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Peter Roth is staying put at Warner Bros. TV.
Roth on Monday signed a contract extension at the studio that includes a promotion to the newly created position of chairman of the Warner Bros. Television Group, reporting to Warner Bros. chair and CEO Ann Sarnoff. The extension will continue Roth’s 21-year tenure at the studio. He most recently served as president and chief content officer of WBTVG, a role he held since 2013.
The promotion and deal extension puts to rest, at least temporarily, rumors that Roth’s tenure at the indie studio would be coming to an end as the media giant continues to restructure its executive ranks to better position itself for the streaming era. Warner Media’s own streaming platform, HBO Max, is set to launch in May and, ahead of its debut, has seen a number of executives on the cable side depart as Kevin Reilly’s oversight expands to include HBO Max, TNT, TBS and TruTV, among others. The new title also puts Roth on the same footing as Robert Greenblatt, who serves as chairman of Warner Media Entertainment and direct-to-consumer. The CW’s Mark Pedowitz, it’s also worth noting, was promoted in January to chairman and CEO of the network (which is a joint venture between Warner Media and CBS Corp.) as part of his own deal extension.
“Across the industry, Peter has the well-deserved reputation as a legend, and I have long been an admirer of his creative insight, deep relationships and unmatched passion for — and love of — all the people behind and in front of the camera, at the networks, and across the studio who make Warner Bros. the most prolific TV producer in Hollywood,” Sarnoff said in a statement. “It’s fitting to recognize his many contributions to the company, and we’re grateful he will continue to lead our television production business as we expand our output to match the increased demand for programming by traditional and new outlets, including our own HBO Max.”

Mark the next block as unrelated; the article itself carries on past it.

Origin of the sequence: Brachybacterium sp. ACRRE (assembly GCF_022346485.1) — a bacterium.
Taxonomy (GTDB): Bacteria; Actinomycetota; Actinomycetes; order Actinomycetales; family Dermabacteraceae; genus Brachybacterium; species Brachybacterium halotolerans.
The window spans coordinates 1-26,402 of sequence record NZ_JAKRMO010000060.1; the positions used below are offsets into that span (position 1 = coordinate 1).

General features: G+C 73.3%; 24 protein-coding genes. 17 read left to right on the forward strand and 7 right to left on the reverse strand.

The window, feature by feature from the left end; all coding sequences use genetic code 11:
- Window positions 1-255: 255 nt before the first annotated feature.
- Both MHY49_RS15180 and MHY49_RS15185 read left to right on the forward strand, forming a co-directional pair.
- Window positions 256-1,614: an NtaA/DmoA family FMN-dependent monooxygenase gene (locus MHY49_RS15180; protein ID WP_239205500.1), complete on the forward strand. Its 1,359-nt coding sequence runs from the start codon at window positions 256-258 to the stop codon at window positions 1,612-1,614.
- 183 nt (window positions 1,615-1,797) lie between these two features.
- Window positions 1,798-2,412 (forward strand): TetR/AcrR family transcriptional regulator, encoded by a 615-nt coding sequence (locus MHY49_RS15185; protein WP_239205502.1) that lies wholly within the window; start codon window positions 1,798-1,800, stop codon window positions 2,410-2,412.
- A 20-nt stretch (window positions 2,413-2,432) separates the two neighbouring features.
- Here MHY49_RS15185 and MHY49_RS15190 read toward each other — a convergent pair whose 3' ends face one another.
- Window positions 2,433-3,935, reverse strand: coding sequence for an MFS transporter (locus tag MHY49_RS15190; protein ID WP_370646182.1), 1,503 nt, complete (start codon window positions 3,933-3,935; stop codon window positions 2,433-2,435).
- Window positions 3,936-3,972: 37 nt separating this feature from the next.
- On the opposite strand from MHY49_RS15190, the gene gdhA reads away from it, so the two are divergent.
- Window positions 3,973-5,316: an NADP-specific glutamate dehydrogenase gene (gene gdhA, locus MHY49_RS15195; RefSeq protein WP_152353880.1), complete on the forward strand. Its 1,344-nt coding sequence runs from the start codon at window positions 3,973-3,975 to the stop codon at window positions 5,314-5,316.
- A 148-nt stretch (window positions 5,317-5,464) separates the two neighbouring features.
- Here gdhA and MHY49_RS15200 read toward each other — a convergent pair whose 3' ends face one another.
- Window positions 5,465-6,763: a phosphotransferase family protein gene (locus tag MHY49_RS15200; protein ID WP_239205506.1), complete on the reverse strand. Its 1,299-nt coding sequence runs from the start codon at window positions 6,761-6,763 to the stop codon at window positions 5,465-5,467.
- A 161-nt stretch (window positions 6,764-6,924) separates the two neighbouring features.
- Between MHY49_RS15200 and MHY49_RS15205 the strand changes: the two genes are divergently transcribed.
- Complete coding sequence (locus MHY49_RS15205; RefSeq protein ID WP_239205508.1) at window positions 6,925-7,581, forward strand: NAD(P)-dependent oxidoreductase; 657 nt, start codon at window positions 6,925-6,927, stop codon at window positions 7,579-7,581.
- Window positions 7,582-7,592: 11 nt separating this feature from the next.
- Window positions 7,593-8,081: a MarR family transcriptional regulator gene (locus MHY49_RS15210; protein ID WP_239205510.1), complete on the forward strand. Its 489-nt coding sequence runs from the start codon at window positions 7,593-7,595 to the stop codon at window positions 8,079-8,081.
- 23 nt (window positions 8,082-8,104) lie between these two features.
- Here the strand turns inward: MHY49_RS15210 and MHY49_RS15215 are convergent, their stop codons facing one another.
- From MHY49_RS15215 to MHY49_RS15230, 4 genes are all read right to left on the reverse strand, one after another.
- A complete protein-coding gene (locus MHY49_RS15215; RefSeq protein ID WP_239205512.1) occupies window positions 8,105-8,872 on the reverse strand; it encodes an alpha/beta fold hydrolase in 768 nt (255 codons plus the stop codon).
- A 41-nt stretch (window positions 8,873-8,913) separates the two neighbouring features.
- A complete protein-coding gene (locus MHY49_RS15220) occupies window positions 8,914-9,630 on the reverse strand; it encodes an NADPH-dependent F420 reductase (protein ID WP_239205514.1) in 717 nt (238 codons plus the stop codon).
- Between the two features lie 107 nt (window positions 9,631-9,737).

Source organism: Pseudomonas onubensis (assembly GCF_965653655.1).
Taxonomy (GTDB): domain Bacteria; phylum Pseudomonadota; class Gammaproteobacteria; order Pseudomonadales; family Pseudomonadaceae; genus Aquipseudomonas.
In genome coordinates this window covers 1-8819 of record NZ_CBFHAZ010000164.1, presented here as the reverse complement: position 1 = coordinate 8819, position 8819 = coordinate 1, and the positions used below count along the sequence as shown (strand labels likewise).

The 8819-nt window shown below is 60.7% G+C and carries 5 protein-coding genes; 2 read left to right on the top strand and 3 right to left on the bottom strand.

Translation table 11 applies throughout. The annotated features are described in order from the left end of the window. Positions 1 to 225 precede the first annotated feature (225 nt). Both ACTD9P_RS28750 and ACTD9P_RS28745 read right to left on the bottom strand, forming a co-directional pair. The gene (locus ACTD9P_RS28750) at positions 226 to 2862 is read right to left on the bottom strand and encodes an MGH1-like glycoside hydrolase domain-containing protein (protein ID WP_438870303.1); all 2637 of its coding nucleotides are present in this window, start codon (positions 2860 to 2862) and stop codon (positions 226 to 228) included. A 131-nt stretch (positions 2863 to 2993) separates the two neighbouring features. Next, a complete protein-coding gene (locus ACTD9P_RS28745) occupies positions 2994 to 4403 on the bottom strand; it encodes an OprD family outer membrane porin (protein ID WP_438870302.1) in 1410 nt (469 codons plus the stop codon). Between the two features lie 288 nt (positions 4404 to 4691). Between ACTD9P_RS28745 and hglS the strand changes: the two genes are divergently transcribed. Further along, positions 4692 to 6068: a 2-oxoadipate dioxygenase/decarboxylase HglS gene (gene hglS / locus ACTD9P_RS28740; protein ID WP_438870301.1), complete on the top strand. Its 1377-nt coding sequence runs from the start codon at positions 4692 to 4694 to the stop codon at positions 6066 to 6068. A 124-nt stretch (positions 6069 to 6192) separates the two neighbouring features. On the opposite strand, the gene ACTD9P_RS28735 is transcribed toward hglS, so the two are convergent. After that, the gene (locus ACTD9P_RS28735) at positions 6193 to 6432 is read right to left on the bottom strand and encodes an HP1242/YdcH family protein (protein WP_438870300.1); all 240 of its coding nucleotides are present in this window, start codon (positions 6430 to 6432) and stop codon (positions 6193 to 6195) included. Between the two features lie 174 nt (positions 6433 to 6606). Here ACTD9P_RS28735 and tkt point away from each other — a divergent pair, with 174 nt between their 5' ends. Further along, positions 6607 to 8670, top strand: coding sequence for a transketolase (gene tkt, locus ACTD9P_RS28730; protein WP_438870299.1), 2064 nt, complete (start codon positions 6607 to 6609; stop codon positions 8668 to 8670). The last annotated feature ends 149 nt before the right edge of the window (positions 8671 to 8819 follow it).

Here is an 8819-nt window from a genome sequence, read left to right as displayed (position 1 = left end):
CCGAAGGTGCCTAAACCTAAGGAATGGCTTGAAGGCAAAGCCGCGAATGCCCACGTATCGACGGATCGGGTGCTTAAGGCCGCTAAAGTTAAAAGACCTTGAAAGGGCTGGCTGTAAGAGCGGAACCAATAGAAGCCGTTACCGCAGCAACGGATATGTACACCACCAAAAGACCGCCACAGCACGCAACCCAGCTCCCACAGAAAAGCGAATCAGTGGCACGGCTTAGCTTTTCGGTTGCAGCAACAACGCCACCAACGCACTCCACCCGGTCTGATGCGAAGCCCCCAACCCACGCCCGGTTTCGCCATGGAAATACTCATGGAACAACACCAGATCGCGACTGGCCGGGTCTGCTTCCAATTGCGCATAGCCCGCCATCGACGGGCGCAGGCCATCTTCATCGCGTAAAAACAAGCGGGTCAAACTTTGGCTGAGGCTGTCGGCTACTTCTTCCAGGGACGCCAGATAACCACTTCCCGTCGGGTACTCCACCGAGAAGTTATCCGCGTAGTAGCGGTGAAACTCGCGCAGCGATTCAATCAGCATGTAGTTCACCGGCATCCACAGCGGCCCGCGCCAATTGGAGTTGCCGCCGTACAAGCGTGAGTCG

Roth will continue to lead all of WBTVG’s divisions: Warner Bros. TV, Warner Horizon’s scripted and unscripted units, Warner Bros. Animation, Telepictures, Shed Media and Blue Ribbon Content. He ceded the day-to-day running of WBTV last year to Susan Rovner and Brett Paul, who have oversight of the 60-plus scripted series produced by the studio, the majority of which are for cable and streaming outlets. Roth will also continue to work closely with Jeffrey R. Schlesinger, president of Warner Bros. Worldwide Television Distribution, who will continue to report to Sarnoff.
Rovner and Paul in May were given daily oversight of some of the studio’s most important deals with producers, including Chuck Lorre (The Big Bang Theory, Mom), the prolific Greg Berlanti (who alone is behind more than 20 series for the studio), Ava DuVernay, the recently signed Mindy Kaling and Roberto Aguirre-Sacasa (the Riverdale franchise), among others.
Roth’s current position with the studio echoes that of former Warner Bros. TV Group president Bruce Rosenblum, whom Roth replaced in the role in 2013. His step back from the day-to-day operations came soon after the series finale of the megahit The Big Bang Theory (which subsequently sold to WarnerMedia’s HBO Max in a massive streaming deal) and after an upfront season that saw the studio’s broadcast sales slide from nine in 2018 to five amid a growing Disney that has now absorbed 20th Century Fox TV and as ownership remains increasingly important across the industry.
Roth joined Warner Bros. TV in 1999 from Fox, where he had served as president of Fox Entertainment and previously president of production at what was then known as Twentieth Network Television. He’s also held positions at Stephen J. Cannell Productions and at ABC.
Lesley Goldberg contributed to this report.
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